On Wednesday, the Migos—the rap trio that’s both humorously and quite earnestly described as the Beatles of this generation—were compelled to backtrack on comments that came across as homophobic in a recent Rolling Stone profile. But there’s another part of the story that’s unsettling.
The portion of the interview that’s been debated—about which Migos issued a statement yesterday—references iLoveMakonnen (he’s a singer; that is his artist name; yes, you are old), who in January tweeted a confirmation that he’s gay. Here’s the section of the Rolling Stone story in which writer Jonah Weiner recalls bringing up Makonnen’s name while trailing the three members of the Migos (Quavo, Takeoff and Offset) in Atlanta. It begins by referencing Migos’ No. 1 hit (bold emphasis mine):
“Bad and Boujee” was the crazy shit that resulted. The track has put Migos at the forefront of a new wave of Atlanta hip-hop talent that includes friends Lil Yachty and Young Thug. All are wildly different MCs, illustrating the “diversity” that Quavo says is one of the things he most loves about Atlanta. And so I’m surprised by Migos’ reaction when I mention iLoveMakonnen, the local MC who just came out as gay on Twitter. “Damn, Makonnen!” Quavo bellows after an awkward interlude. I mention support I saw online for Makonnen’s decision. “They supported him?” Quavo asks, raising an eyebrow. “That’s because the world is fucked up,” says Offset. “This world is not right,” Takeoff says. “We ain’t saying it’s nothing wrong with the gays,” says Quavo. But he suggests that Makonnen’s sexuality undermines his credibility, given the fact that “he first came out talking about trapping and selling Molly, doing all that.”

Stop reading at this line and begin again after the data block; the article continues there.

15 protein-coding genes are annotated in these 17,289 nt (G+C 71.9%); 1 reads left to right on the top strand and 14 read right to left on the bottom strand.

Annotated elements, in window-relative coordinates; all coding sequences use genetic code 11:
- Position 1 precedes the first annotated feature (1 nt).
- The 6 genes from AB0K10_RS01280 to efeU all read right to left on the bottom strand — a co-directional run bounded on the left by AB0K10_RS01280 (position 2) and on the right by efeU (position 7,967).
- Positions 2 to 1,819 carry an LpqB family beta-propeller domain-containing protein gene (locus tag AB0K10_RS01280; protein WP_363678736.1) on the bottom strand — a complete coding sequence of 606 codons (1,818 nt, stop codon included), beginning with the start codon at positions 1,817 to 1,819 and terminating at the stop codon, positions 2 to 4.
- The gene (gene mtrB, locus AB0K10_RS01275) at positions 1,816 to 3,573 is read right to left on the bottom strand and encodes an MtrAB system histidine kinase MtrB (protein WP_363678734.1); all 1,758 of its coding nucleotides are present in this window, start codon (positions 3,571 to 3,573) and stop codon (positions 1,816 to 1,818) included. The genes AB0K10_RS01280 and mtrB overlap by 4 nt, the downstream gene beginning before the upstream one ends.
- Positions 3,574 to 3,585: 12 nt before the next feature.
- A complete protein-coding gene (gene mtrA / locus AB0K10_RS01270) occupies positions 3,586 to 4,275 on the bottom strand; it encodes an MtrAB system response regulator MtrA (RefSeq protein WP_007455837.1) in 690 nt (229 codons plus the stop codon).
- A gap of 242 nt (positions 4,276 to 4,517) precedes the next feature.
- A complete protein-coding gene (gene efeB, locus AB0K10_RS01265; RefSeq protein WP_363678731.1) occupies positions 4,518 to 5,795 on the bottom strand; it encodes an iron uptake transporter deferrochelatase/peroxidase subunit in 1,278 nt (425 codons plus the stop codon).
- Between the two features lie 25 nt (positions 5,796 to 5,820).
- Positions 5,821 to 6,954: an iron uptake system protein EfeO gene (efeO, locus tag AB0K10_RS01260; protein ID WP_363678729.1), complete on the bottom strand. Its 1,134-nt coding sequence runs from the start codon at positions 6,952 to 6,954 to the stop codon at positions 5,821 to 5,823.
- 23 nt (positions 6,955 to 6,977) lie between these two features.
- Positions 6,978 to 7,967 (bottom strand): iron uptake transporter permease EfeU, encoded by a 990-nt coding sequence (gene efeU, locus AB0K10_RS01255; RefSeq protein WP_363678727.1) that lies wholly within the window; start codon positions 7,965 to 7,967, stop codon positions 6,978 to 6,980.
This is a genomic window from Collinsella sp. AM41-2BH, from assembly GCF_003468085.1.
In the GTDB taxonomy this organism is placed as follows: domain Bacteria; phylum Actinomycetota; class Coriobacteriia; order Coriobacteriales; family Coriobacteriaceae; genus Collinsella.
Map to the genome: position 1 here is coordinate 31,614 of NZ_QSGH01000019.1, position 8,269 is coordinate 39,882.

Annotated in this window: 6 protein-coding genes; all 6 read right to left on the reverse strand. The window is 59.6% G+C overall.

He frowns. “That’s wack, bro.”
Asking entertainers about their personal views on social or political issues is, of course, normal. But in publishing, these topics do require savvy navigation; it gets muddy when there isn’t room to expand on the person’s ideas, especially if the comments have to be condensed into a limiting print profile that aims to be provocative and subjective by design. If the Migos meant, “This world is not right,” as a general statement, then the comment’s presentation is at worst a misrepresentation of their views and at best an unclear assessment. What specifically is “wack”? It’s also unclear if there’s anything missing from the interview itself that could provide further clarification. Part of the story—where it reads: “he suggests that Makonnen’s sexuality undermines his credibility”—is interpreted by the writer rather than directly quoted.
In response to the coverage online, the Migos tweeted what seems like an obligatory statement, in which they profess to be fans of Makonnen’s. It reads, in part: “We wish he didn’t feel like he ever had to hide himself. We feel the world is fucked up that people feel like they have to hide and we’re asked to comment on someone’s sexuality. We have no problem with anyone’s sexual preference. We love all people, gay or straight and we apologize if we offended anyone.” That statement unfortunately overlooks that Makonnen may not have been “hiding” his sexuality, per se, or that he just wasn’t out to the general public (Makonnen previously maneuvered around the topic in a 2015 profile in The New York Times).